When it comes to retrofitting your rifle with a scope for a precise, hassle-free shooting experience, the layman’s advice would probably be bigger is better, and Hollywood certainly subscribes to this school of thought. But a true gun aficionado would tell you that objective lens size is not always directly proportional to performance – each number on the scope corresponds to a different measurement, and bigger is not always better. It all depends on how you use the riflescope you have. There are ways to get the most of lower diameter lens scopes, especially those of high quality engineering such as the medium size lens diameter ZeroTech riflescopes Thrive and Vengeance models.
This guide will attempt to clear up any confusion over what the different measurements on a riflescope mean, and how they affect the different size ranges of riflescopes you can purchase.
What are the Numbers on my Riflescope?
The numbers that are provided with your riflescope generally give you the magnification range, objective lens diameter, and main body tube length. For example, for the ZeroTech riflescope Trace R3 3-18×50, 3-18 denotes the magnification range – or that the image will appear at a distance ranging from three times to eighteen times closer than to your naked eye. The riflescope’s objective lens size diameter is 50mm, putting it on the larger size classification of scopes.
At higher magnification ranges the scope transmits less light to your eyepiece, but a larger objective lens can transmit more light. Therefore, the ideal magnification range and objective lens usually go hand in hand and different scope manufacturers use these measurements to fashion their products for very specific types of shooters, so pick based on your personal hunting preference first and foremost.
The main body tube length is included with the specifications and in this case it is a standard 30mm. A common misconception is that a greater tube length allows for greater light transmission, but this in fact depends on the size and quality of your objective lens. The bigger tube length does allow for a greater range of elevation and windage adjustments, but does not strictly mean more light.
Keeping these basics in mind, let’s go over the different objective lens sizes available in the market and what they’re best used for.
Small Objective Lens Size (<28mm diameter)
Don’t discount the smaller objective lens sizes too quickly – they’re often manufactured for highly tactical kinds of shooting and are very popular among users in the military. Their magnification ranges usually run on the lower side but using a riflescope with high quality glass more than makes up for it, as it gives you ample light transmission despite the small exit pupil size. In terms of construction, these scopes are the most lightweight and compact options for shooting on the go quickly, using a smaller tube size that makes for easy mounting and a good cheek weld. There’s also less chance of light reflecting off the lens and exposing your position, hence why it’s a popular choice for tactical shooters.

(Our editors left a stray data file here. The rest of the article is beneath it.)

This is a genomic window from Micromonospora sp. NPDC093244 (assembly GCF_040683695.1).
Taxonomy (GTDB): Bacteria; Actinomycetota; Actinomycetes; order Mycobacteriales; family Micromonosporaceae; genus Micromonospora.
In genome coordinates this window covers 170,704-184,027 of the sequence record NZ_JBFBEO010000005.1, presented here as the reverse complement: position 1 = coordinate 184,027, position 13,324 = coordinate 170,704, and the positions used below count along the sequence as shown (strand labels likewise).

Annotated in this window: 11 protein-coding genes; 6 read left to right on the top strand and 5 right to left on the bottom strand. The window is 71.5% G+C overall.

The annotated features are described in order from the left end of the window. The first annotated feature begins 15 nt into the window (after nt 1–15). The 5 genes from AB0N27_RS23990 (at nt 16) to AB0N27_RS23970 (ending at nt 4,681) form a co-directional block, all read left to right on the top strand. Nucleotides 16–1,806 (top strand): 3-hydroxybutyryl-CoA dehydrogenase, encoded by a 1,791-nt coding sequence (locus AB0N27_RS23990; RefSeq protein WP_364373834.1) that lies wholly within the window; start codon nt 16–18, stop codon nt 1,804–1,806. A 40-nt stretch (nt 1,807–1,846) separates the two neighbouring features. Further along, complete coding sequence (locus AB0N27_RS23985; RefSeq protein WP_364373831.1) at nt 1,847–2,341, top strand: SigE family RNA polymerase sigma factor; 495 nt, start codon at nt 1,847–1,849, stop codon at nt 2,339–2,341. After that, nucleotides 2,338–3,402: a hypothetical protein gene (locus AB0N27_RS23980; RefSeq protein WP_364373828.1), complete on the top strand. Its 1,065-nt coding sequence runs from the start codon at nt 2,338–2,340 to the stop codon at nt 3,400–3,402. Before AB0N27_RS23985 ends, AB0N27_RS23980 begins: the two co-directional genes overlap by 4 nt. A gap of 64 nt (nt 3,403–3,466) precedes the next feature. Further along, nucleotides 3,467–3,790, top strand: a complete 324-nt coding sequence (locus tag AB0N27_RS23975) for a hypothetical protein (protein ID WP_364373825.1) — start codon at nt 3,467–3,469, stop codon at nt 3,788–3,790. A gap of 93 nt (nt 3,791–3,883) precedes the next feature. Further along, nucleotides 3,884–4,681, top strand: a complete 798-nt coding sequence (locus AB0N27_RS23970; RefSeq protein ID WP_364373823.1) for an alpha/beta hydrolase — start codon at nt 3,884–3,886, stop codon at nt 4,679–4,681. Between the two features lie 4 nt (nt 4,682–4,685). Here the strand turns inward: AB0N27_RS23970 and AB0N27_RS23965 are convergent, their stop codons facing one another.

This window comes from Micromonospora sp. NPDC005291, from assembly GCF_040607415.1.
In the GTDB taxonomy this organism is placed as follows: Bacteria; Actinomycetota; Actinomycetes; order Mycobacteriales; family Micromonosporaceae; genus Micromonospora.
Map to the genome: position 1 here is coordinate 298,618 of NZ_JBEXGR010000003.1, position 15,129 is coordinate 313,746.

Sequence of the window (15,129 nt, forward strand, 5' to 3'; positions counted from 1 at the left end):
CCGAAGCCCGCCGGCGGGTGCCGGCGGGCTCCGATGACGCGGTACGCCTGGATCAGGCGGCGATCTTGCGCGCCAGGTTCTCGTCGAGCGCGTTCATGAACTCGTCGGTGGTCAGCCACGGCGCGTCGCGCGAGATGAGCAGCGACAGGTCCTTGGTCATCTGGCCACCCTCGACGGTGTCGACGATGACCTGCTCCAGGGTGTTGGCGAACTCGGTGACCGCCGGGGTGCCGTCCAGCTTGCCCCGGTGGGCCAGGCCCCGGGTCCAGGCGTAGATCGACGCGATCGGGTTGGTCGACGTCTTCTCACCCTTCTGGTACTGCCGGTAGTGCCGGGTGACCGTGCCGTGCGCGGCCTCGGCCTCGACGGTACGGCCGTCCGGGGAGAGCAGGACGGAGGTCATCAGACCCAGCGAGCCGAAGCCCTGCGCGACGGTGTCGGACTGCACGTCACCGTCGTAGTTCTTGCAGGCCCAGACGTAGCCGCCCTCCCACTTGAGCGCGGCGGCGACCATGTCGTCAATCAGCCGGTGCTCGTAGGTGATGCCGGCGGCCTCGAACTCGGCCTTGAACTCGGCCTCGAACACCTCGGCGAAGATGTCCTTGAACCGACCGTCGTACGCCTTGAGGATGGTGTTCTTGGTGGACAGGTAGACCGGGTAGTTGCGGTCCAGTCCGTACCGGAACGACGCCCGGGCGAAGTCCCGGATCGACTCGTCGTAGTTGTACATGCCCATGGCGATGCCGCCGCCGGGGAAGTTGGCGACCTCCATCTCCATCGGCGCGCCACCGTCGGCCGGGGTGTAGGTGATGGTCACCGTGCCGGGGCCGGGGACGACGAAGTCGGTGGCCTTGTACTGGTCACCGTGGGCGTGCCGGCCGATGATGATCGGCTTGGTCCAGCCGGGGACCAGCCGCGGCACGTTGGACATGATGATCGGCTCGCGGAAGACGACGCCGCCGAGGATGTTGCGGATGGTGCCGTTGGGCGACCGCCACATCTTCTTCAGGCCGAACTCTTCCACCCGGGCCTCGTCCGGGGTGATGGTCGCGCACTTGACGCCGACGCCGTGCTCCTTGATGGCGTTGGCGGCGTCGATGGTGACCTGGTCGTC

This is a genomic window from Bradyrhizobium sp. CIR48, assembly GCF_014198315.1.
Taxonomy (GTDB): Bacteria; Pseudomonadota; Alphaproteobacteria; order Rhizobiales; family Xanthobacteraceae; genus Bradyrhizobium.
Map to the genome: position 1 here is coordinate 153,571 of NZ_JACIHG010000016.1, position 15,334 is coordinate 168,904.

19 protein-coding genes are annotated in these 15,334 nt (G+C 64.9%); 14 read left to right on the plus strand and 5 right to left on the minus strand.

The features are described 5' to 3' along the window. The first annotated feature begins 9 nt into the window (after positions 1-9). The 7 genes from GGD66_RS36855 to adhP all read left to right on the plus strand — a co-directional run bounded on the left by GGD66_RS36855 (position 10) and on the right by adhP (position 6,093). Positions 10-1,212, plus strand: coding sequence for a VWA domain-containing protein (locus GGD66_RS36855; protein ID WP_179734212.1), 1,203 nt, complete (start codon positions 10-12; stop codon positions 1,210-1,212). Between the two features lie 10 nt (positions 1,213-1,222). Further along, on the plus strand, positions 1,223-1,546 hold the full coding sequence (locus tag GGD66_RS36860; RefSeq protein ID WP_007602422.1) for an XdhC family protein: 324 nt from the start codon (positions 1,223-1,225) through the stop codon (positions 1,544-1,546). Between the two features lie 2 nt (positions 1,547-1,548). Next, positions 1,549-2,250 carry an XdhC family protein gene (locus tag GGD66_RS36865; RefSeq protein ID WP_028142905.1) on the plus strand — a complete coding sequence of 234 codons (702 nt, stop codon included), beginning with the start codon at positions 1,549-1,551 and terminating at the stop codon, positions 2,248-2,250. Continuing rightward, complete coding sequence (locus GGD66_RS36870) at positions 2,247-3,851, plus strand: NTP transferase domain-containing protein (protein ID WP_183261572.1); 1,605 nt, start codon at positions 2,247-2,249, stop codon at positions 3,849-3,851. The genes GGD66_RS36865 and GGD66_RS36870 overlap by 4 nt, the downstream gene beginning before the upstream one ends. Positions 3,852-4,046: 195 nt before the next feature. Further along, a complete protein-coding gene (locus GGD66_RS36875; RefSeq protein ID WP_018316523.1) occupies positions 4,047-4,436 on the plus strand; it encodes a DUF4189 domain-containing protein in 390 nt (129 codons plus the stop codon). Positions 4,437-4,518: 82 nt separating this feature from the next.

The cons, however, are pretty obvious; scopes of these construction tend to be low power in elevation and windage adjustments, and they’re best used for close range hunting with rifles that offer little to no recoil. But if that’s your hunting preference and your first priority is quick and easy shots that maintain their accuracy with time, then you can save on money and weight carried around by investing in a smaller objective lens size riflescope.
Medium Objective Lens Size (30-44mm)
These are the most common objective lens sizes available in the market, with several options in the ZeroTech riflescopes range including the Thrive 3-9x40mm ZEROPLEX, Thrive 3-9x40mm PHR 3, and Vengeance 3-12x40mm ZEROPLEX, among several other available models. This is usually the most popular size amongst all-purpose shooters because it’s compact while not being too small, not too large so you have a good depth of field, and when mounted sits nice and snug atop the barrel. All in all, it’s a great in-between size that’s perfect for if you’re indecisive on what type of hunting you plan to do and still want to shoot in relative comfort.
The only downsides that you may find with medium objective lens size is they may not be as useful in low light shooting conditions as the larger sizes, and their effective useful range is smaller. But this is where glass quality plays a key role, and with high-quality lenses and optics design like ZeroTech, you can ensure you do not have to compromise on light transmission when going for a medium size lens.
Large Objective Lens Size (>50mm)
Finally, we come to the largest objective lens size available in the market, usually preferred for more extreme shooting situations including night vision or low light shooting, and backcountry hunting. These areas are best suited to the top shelf of ZeroTech riflescopes, including all models in the Trace, Trace Advanced and Thrive HD ranges. This is usually where dealers tell you bigger is better, and some lenses can go up to 75mm, but this is generally regarded as overkill and unwieldy to use. The larger lens sizes guarantee you more light especially at lower magnification, and reduce parallax error as you turn the magnification up. It’s no surprise then that it’s so popular among hunters.
The only downsides come when paired with your rifle, in that they can be on the bulkier and top heavy side and may be impractical to carry around on long distances. They also need higher mounting rings which may affect eye alignment. But if size is no bar to you and you’re game for a high-quality outdoor experience, look no further than a 50mm riflescope with the pinpoint accuracy and rugged engineering of the ZeroTech range.